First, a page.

How smaller brands can profit from the Olympics

branding olympics

Italy’s bid to host the 2026 Olympics has piqued the interest both of sports fans and companies. While big brands debate the pros and cons of sponsoring the whole event or some of the more expensive competitions, smaller companies have much to gain by setting out their marketing strategies well in advance, to cater for the influx of tourists and professionals that such a historic occasion inevitably draws. Before deciding to take action, however, brands should be very clear about the goals they want to achieve. Corporations such as Coca-Cola and McDonald’s, for instance, have sponsored several Olympic games in the past and reaped considerable rewards in terms of stock market value in the short-term, while long-term results appear to be less significant. And while not all brands can invest millions of dollars (or, in this case, Euros) on an official sponsorship, there is still much to say about the massive impact that the Olympics can have on the national economy and particularly on the hosting city: within that context, both local and international brands can thrive and grow, as long as they plan ahead and settle on specific objectives.

The main challenges for smaller brands

olympics challengePrecisely because official sponsors invest huge sums in the Olympics, there are strict rules on the use or referencing of the Olympic brand by non-sponsoring companies. This means that, unless you are Panasonic or McDonald’s, you won’t be allowed to so much as mention the Olympic games in your ads. In recent years, rules have been somewhat relaxed, particularly for social media campaigns, but that doesn’t mean it’s going to be easy to set up an effective campaign without breaking any of them. Such rules include the limited use of certain words (“Olympics”, of course, is the first that comes to mind, but several sport-related terms are out of bounds as well) and a blanket ban on athletes wearing or displaying logos or appearing in ads of non-Olympic brands. Exceptions can be made for brands that apply in advance and satisfy the Olympic Committee’s requirements.

Market to local crowds, not tv audiences

olympics crowdsSmaller brands might still find it difficult to qualify and be approved for the kind of waiver that allowed brands such as Gatorade to sponsor individual athletes without investing in the whole event. This doesn’t necessarily mean that there is nothing to gain by being present during the games, in the specific city that will host them. Marketing to local audiences, in fact, is a cost-effective way for small brands to ride the Olympic wave. When a city is approved to host the Olympics, the tourist industry skyrockets and investments soar in anticipation of the crowds that will be drawn by the event. Such crowds include sports fans from all over the world, of course, as well as athletes and their crews, managers and media professionals. This will inevitably result in increased foot traffic and an international audience to cater to. If you are a small brand, this is the crowd you should be advertising to.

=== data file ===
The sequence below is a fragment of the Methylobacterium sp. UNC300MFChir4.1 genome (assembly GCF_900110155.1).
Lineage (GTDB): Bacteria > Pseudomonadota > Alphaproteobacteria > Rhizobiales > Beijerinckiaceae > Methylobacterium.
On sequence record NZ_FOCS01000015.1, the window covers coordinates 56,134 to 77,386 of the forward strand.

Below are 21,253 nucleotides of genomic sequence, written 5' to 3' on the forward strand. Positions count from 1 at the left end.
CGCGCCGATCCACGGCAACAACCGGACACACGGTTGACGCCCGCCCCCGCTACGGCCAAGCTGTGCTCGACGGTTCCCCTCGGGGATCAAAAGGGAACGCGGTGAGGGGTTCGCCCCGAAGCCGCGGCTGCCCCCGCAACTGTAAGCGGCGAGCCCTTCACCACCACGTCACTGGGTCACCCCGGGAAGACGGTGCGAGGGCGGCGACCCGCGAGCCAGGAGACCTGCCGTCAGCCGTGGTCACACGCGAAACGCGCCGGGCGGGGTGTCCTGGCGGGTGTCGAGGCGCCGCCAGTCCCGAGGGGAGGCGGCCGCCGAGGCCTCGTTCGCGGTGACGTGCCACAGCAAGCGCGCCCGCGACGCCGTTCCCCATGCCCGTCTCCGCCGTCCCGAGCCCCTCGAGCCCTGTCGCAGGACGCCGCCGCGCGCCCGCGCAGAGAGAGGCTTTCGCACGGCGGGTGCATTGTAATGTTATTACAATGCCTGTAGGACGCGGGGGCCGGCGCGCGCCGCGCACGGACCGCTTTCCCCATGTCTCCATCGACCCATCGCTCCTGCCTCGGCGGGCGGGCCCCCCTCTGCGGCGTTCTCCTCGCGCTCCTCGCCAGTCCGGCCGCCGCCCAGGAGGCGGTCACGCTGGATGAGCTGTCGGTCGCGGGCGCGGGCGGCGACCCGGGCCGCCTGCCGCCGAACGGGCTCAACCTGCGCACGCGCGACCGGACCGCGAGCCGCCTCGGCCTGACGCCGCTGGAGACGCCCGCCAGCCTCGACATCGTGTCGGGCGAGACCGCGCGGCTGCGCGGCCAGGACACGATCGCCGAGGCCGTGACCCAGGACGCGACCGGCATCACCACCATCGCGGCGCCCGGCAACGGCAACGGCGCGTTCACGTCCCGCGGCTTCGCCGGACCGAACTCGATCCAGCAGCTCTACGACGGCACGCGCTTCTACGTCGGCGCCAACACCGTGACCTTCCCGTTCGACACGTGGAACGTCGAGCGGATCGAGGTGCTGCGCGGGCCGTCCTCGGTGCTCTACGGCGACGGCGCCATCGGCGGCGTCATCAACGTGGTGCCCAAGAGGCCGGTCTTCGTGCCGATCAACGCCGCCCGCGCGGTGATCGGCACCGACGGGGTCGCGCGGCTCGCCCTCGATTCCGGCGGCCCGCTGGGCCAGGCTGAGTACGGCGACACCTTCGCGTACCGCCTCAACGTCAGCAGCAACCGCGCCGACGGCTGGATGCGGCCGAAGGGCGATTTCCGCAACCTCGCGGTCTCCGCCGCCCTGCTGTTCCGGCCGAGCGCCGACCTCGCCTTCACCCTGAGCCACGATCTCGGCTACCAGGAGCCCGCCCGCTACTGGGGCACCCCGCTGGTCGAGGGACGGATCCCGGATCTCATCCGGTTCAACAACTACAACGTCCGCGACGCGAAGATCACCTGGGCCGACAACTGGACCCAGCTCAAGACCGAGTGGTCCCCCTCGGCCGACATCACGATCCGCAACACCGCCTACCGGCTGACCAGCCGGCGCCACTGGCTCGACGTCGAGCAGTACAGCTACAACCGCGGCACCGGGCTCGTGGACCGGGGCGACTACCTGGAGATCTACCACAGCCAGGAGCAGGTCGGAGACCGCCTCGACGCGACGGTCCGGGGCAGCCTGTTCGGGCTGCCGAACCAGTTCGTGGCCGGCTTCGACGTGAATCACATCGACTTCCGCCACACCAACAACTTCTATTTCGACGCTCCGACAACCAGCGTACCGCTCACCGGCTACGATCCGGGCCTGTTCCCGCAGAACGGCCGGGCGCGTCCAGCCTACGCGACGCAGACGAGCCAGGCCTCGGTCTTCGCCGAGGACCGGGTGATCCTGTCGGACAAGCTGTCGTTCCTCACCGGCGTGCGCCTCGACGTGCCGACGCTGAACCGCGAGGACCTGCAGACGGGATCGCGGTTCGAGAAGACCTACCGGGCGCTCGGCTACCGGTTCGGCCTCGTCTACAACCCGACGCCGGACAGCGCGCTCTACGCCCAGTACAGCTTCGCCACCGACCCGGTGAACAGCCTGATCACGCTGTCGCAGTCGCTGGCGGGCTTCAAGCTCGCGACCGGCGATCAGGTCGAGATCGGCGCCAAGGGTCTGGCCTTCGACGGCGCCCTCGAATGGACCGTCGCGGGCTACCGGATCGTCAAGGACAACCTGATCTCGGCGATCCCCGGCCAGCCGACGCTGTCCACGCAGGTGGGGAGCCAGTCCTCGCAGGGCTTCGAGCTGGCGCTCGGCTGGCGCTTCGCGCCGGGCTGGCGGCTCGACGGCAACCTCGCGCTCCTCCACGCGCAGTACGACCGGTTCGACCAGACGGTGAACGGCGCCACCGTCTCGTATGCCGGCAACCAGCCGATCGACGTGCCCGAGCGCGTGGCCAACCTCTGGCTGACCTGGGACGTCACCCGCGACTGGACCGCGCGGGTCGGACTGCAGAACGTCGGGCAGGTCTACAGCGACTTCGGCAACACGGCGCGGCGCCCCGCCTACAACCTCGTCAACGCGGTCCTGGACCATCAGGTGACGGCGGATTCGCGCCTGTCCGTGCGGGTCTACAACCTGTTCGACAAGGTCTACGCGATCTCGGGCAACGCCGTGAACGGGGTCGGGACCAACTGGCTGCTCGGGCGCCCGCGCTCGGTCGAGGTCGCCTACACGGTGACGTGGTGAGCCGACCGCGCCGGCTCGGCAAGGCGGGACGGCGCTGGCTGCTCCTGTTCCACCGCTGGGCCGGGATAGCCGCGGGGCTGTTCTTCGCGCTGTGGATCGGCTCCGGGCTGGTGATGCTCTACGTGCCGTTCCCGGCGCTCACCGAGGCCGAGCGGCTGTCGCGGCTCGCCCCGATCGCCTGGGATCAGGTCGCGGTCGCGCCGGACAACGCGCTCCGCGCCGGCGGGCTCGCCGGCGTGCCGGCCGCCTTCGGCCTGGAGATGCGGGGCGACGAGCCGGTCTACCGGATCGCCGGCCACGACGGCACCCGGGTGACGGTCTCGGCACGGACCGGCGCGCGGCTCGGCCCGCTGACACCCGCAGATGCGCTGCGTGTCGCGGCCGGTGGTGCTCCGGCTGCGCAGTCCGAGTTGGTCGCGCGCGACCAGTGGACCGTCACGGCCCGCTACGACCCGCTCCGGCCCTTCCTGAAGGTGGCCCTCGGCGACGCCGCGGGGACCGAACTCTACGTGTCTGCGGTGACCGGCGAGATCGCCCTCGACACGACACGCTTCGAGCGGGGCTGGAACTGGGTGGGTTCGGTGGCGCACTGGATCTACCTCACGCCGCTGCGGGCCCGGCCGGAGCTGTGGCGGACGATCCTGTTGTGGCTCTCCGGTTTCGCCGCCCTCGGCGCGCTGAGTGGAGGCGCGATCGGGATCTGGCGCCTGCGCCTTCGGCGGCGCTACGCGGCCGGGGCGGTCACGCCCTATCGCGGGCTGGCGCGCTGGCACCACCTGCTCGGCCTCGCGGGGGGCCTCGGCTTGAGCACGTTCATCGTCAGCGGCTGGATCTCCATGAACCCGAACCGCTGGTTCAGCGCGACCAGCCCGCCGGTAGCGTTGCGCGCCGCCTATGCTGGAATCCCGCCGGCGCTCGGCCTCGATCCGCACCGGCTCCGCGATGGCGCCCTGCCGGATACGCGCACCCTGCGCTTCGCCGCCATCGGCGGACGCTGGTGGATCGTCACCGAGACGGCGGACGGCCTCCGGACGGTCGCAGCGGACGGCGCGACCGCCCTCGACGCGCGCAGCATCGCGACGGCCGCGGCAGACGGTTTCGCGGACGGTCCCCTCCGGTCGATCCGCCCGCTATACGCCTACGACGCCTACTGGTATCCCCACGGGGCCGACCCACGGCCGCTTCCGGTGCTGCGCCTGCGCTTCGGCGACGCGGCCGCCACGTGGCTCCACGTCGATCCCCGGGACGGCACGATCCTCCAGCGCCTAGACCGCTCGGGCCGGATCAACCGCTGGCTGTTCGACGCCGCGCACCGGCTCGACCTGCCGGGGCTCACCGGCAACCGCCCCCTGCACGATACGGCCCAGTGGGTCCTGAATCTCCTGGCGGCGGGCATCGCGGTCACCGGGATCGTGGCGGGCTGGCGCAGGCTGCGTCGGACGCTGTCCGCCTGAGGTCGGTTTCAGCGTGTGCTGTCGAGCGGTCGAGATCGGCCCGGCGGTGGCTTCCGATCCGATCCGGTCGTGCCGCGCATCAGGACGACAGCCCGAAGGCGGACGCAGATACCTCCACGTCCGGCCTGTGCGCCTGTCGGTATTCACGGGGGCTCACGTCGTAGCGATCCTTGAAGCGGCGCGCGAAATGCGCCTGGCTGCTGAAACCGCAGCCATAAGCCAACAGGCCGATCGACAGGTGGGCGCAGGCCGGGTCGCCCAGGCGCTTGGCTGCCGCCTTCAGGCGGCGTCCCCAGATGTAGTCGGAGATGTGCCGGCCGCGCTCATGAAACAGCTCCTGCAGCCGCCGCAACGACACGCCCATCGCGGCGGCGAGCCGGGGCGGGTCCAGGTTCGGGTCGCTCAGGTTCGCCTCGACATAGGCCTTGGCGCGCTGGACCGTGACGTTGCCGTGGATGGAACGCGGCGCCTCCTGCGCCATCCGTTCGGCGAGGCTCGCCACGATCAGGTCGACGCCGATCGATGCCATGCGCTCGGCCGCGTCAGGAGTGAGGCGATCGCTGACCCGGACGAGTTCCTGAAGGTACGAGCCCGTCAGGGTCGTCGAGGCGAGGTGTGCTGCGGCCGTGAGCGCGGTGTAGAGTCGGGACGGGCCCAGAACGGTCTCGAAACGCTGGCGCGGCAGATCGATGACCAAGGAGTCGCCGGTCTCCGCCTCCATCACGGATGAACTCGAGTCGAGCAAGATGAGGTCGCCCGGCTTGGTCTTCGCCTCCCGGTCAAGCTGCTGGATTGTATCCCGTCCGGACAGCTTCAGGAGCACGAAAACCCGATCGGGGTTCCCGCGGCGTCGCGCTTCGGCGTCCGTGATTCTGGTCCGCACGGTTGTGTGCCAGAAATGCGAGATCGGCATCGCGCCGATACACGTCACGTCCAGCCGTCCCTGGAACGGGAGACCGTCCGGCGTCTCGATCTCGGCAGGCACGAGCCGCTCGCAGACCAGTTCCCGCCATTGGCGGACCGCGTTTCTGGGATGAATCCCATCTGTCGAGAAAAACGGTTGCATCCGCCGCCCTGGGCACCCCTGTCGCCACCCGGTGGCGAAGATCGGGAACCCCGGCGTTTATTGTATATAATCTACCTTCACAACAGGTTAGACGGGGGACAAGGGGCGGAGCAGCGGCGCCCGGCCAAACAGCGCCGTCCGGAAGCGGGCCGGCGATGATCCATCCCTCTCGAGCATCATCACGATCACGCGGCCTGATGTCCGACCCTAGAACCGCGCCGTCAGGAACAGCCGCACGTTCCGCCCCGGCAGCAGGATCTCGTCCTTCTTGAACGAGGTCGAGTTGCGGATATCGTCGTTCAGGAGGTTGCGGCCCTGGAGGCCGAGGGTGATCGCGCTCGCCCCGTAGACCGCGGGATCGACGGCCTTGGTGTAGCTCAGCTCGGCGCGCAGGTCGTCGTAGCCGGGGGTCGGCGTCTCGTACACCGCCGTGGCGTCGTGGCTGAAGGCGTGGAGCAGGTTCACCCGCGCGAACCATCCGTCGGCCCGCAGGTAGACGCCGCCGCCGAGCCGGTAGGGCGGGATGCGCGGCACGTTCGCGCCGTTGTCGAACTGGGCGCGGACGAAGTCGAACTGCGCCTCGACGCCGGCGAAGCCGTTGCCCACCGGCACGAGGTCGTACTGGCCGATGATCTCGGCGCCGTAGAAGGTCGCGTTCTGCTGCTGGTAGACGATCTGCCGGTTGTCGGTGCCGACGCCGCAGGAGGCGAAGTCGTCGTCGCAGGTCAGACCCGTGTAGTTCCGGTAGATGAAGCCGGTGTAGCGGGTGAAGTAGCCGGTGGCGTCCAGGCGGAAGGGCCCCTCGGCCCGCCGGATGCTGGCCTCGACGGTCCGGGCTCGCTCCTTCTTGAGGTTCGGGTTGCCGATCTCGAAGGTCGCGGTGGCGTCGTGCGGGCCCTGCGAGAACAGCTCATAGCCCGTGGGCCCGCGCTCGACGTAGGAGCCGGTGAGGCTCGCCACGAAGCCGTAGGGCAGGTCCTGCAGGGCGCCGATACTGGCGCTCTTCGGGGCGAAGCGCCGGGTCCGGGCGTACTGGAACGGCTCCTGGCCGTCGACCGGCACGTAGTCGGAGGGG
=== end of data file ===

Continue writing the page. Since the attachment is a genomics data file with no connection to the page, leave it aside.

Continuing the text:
Open a pop-up shop and go guerrilla

This is the perfect time to open a pop-up shop in the city centre: even if your brand is not yet present on the local market, even if you are currently not budgeting for a new flagship store or working with local distributors, you will still be securing a presence on the high street and increasing your brand awareness. Booking your spot in advance, in this case, is absolutely essential: pop-up shop locations will sell like hotcakes once the official seat of the Olympics is announced, and prices will inevitably soar. Even if you end up paying more than the normal rate for your location, however, you will still be able to contain your budget by saving on storage room and advertising. Instead, go wildly creative on your guerrilla marketing campaigns: find ways of surprising your audience, catering to different nationalities and crafting messages in different languages. Finding out in advance where the fans of certain teams will be staying, for instance, you will be able to plan “impromptu” experiential campaigns in the neighbourhood and draw attention to your product and brand, maybe even go viral. Don’t miss out on the opportunity of using public transport as your own brand stage: buses and trains are excellent locations for flash mobs. Even though you can’t mention athletes or teams by name, you can still target them by speaking their language.

Need help setting up your pop-up shop? Call us now!
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Angela

She is a part-time digital nomad. She would go full-time, if only she could stay away from Berlin for long enough without pining for a Pretzel. She was born in Italy and she enjoys life as an expat, but visits home often enough and can still remember how to bake a perfect lasagna. She is passionate about writing, marketing, languages and the systematic demolition of cultural stereotypes.

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